Bob Lang sent me a pre-production copy of his new 184-page digital format book Woodworker's Guide to SketchUp. Bob is producing the book himself through his website, where you can order it for the discounted price of $29.95 with free shipping (to the U.S. and Canada) until July 1.

This book offers many great things, one of which is that it's completely geared toward woodworkers. Meaning, tutorials cover cabriole legs, not cubicles and office buildings.

Another thing is there are videos embedded in the text which are mini-tutorials, so you can read about a technique and then see it in action. And all with Bob's cool-1950-Lee Marvin-esque voiceover.

We've all seen SketchUp illustrations, but many of us have never used the program or are new to it. Bob walks you through all the steps in order to design your own 3D models.

If you're a beginner like me, start at the beginning of the book. He covers the very basics. If you have some cursory knowledge of the program, you might want to skip a chapter or two, but I would at least skim them, because Bob gives you the best configurations for the tools and preferences.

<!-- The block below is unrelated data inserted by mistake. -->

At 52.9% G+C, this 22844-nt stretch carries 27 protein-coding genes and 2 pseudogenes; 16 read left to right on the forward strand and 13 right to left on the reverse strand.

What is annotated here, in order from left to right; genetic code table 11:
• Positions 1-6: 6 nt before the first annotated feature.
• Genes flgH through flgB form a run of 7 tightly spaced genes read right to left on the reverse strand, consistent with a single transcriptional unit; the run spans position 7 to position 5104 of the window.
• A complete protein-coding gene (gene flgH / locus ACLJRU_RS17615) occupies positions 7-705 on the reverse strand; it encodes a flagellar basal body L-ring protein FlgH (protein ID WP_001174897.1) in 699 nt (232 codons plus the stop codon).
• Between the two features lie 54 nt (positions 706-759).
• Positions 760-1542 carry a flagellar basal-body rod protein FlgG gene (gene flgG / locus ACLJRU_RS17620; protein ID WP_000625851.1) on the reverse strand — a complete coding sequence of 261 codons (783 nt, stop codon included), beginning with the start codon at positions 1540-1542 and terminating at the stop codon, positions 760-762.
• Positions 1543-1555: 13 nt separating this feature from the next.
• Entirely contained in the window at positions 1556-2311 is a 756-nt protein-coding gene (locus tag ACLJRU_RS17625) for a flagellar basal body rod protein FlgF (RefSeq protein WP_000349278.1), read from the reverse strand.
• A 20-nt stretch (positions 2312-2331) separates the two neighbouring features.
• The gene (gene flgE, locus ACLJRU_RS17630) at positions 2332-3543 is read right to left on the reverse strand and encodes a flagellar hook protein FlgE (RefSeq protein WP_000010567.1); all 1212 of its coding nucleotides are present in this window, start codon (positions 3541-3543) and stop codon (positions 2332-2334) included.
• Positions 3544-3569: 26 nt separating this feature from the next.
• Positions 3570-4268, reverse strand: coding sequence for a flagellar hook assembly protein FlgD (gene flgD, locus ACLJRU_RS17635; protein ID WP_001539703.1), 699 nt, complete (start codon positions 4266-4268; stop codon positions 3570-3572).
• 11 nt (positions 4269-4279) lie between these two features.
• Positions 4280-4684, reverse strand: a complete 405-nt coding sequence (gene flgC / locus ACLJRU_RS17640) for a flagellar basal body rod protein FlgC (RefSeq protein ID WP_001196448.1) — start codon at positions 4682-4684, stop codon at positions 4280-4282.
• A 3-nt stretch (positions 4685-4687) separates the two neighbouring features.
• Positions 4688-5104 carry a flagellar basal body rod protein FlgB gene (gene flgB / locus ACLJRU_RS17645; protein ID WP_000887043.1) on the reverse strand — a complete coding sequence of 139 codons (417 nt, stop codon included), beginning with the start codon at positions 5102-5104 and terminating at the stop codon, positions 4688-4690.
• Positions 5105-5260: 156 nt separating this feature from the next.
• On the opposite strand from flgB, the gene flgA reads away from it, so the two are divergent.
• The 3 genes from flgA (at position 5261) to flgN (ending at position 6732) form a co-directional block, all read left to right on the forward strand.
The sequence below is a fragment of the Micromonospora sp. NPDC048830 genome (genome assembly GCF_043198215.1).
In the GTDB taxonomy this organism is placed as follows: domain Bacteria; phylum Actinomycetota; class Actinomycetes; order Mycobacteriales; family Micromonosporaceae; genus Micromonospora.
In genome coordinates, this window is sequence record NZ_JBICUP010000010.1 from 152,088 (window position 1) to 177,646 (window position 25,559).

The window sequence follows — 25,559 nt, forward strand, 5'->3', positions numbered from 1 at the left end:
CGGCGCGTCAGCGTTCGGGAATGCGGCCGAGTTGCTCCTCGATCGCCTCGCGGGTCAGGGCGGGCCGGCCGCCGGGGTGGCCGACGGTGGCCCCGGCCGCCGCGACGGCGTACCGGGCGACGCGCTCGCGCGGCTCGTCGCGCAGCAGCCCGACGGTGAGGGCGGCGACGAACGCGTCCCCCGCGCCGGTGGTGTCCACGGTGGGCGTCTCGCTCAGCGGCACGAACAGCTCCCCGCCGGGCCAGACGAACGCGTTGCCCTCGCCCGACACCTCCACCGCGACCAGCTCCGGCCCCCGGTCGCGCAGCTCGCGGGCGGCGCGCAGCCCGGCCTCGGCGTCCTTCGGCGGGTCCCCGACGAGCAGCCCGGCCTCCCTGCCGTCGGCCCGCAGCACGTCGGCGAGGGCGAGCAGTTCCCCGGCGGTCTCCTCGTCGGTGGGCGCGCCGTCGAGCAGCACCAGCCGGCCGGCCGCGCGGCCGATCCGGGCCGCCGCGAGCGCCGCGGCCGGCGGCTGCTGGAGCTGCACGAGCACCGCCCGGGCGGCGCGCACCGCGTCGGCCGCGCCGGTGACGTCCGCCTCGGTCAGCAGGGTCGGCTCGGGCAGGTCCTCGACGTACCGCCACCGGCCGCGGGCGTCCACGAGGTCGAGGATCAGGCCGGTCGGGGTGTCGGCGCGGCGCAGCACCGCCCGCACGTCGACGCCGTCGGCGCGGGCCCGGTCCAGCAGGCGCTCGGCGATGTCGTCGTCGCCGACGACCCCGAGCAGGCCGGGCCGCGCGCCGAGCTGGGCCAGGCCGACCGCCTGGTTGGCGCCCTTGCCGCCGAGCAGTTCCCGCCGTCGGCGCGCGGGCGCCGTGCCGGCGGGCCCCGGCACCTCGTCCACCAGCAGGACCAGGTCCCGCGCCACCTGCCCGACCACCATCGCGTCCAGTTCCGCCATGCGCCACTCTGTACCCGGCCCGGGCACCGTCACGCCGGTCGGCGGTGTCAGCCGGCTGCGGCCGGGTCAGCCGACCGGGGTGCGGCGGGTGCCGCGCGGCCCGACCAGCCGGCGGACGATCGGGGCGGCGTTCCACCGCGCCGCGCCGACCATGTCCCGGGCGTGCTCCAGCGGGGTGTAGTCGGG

Clearly, Bob knows his way around the program, and with his knowledge, you'll be able to build complex 3D models, complete with crown moulding and half blind dovetails. If you are interested in learning SketchUp, this is an excellent resource for woodworkers.

You can download sample pages and the table of contents for your own preview.

Thursday, June 10, 2010

Buffing and Grinding Wheels

Tod Herrli has a speedy way to hone his complex-profile moulding plane blades—with buffing wheels.

Ever the resourceful fellow, Tod makes his own using cardboard from cereal boxes and tablets.*

By gluing discs of cardboard together, he creates various thicknesses of buffing wheels according to his needs.

He bores a hole in the glued-up wheel, mounts it on his grinder, and shapes a rounded profile with a shop-made tool that looks a lot like the rounded profile on a woodturning scraper (photo 1).

I took a class taught by Tod a few days ago on making side escapement planes (blog post to follow) where we used his wheels to do the final sharpening on our blades.